- The cards were brought and Fanny played at cribbage with her aunt till bed-time; and as Sir Thomas was reading to himself, no sounds were heard in the room for the next two hours beyond the reckonings of the game—And that makes thirty-one, four in hand and eight in crib.
- (cryptography) A known piece of information corresponding to a section of encrypted text, that is then used to work out the remaining sections.
- (southern New Zealand) A small holiday home, often near a beach and of simple construction.
- (Australia, New Zealand) A packed lunch taken to work.
- (Canada) A small raft made of timber.
- (Britain, obsolete, thieves' cant) The stomach.
- (slang) A house or dwelling place of an individual.
- (slang) A cheat sheet or old test from a teacher. Highly used in college and in some high schools.
- (transitive) To place or confine in a crib.
- To shut up or confine in a narrow habitation; to cage; to cramp.
- I. Taylor
- if only the vital energy be not cribbed or cramped
- I. Taylor
- (transitive) To collect one or more passages and/or references for use in a speech, written document or as an aid for some task; to create a crib sheet.
I cribbed the recipe from the Food Network site, but made a few changes of my own.
- (intransitive) To install timber supports, as with cribbing.
- (transitive, obsolete) To steal or embezzle, to cheat out of.
1848, Dickens, Charles, “14”, in Dombey and Son:
- It was very easy, Briggs said, to make a galley-slave of a boy all the half-year, and then score him up idle; and to crib two dinners a-week out of his board, and then score him up greedy; but that wasn’t going to be submitted to, he believed, was it?
- (India) To complain, to grumble
1957, L.P.Hartley, chapter XI, in Hireling, page 90:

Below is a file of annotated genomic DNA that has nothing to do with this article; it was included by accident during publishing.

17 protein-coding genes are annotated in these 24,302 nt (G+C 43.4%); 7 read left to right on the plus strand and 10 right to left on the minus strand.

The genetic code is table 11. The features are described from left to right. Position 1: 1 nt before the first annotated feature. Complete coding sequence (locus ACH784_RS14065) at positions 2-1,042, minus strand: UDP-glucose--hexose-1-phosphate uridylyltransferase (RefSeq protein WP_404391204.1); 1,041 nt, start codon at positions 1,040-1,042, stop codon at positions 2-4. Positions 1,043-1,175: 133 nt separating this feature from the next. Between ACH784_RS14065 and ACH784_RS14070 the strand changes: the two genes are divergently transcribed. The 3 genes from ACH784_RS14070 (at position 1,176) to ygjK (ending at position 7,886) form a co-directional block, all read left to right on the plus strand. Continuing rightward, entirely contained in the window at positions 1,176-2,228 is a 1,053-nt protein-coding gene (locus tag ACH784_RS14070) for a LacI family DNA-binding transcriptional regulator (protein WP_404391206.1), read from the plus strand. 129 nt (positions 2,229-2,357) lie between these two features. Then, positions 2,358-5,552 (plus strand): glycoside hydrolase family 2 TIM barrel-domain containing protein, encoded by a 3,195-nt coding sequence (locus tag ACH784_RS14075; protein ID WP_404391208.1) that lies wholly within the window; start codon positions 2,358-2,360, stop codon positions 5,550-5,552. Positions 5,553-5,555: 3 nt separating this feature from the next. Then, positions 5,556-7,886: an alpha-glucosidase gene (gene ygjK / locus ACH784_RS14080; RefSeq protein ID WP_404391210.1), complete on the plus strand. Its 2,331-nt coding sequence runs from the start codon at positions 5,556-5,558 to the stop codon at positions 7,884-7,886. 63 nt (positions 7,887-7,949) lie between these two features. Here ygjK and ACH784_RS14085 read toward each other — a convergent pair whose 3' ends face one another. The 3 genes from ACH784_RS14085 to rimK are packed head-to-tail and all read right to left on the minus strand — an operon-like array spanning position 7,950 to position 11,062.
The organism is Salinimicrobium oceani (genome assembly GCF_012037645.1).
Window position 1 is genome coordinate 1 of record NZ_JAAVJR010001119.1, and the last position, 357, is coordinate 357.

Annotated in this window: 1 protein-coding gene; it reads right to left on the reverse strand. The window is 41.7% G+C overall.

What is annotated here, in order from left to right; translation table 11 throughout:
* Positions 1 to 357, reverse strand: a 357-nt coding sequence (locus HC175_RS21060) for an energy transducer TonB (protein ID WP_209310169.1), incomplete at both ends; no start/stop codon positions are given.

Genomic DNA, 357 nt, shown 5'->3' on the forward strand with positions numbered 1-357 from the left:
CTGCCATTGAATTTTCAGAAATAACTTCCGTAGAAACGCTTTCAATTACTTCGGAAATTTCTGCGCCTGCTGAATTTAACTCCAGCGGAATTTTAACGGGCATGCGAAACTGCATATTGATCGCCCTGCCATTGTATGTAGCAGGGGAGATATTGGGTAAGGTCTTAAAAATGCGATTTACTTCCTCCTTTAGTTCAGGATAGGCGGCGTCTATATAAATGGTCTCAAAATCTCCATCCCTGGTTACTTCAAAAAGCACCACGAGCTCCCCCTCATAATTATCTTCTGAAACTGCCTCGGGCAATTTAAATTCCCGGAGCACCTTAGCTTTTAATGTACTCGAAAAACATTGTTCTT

- She calls on the neighbours, she's out half the time and doesn't answer the telephone, and when I start cribbing she just laughs.
- To crowd together, or to be confined, as if in a crib or in narrow accommodations.
1661, Gauden, John, Anti Baal-Berith, page 35:
- […] who ſought to make the glory of the Nation and Church of England, which was ever Regal and Epiſcopal ſince it was Chriſtian, truckle under a Scotch Canopy, and to make Biſhops to crib in a Presbyterian trundle-bed; as much as Kingly Majeſtie, to be confounded with Democracy.
- (intransitive, of a horse) To seize the manger or other solid object with the teeth and draw in wind.
- (transitive, informal) To plagiarize; to copy; to cheat.
1857, Hughes, Thomas, Tom Brown's School Days:
- He then proceeded to patch his tags together with the help of his Gradus, producing an incongruous and feeble result of eight elegiac lines, the minimum quantity for his form, and finishing up with two highly moral lines extra, making ten in all, which he cribbed entire from one of his books, beginning "O genus humanum," and which he himself must have used a dozen times before, whenever an unfortunate or wicked hero, of whatever nation or language under the sun, was the subject.
2017 August 9, Bradley, Laura, “How Star Wars: The Last Jedi Will—and Won’t—Echo The Empire Strikes Back”, in Vanity Fair:
- This subplot—as well as a few other threads that have been teased from the Star Wars saga’s next installment—prompts another question: just how much of this film’s plot will be cribbed from The Empire Strikes Back?